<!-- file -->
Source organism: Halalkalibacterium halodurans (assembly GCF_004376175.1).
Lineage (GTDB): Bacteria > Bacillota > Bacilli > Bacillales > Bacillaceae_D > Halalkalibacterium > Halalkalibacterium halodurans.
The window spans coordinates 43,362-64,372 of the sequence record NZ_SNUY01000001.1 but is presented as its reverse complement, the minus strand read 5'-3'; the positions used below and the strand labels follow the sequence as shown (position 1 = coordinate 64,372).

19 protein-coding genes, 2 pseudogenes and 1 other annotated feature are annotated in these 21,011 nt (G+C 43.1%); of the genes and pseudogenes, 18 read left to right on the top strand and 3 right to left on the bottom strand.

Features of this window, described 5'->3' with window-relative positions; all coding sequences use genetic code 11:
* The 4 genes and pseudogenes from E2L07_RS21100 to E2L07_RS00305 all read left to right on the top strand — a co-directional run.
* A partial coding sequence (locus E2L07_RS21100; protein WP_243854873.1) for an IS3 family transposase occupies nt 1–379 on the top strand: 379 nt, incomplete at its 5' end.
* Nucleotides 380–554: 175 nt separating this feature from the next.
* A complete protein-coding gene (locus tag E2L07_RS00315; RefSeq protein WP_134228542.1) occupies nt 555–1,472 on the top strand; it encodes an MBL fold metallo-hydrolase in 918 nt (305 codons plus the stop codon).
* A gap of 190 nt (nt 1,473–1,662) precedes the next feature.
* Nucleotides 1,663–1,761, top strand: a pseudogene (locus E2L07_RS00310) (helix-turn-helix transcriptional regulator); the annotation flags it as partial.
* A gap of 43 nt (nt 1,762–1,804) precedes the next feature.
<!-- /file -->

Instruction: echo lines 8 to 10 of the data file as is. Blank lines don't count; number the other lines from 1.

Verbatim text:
* Nucleotides 380–554: 175 nt separating this feature from the next.
* A complete protein-coding gene (locus tag E2L07_RS00315; RefSeq protein WP_134228542.1) occupies nt 555–1,472 on the top strand; it encodes an MBL fold metallo-hydrolase in 918 nt (305 codons plus the stop codon).
* A gap of 190 nt (nt 1,473–1,662) precedes the next feature.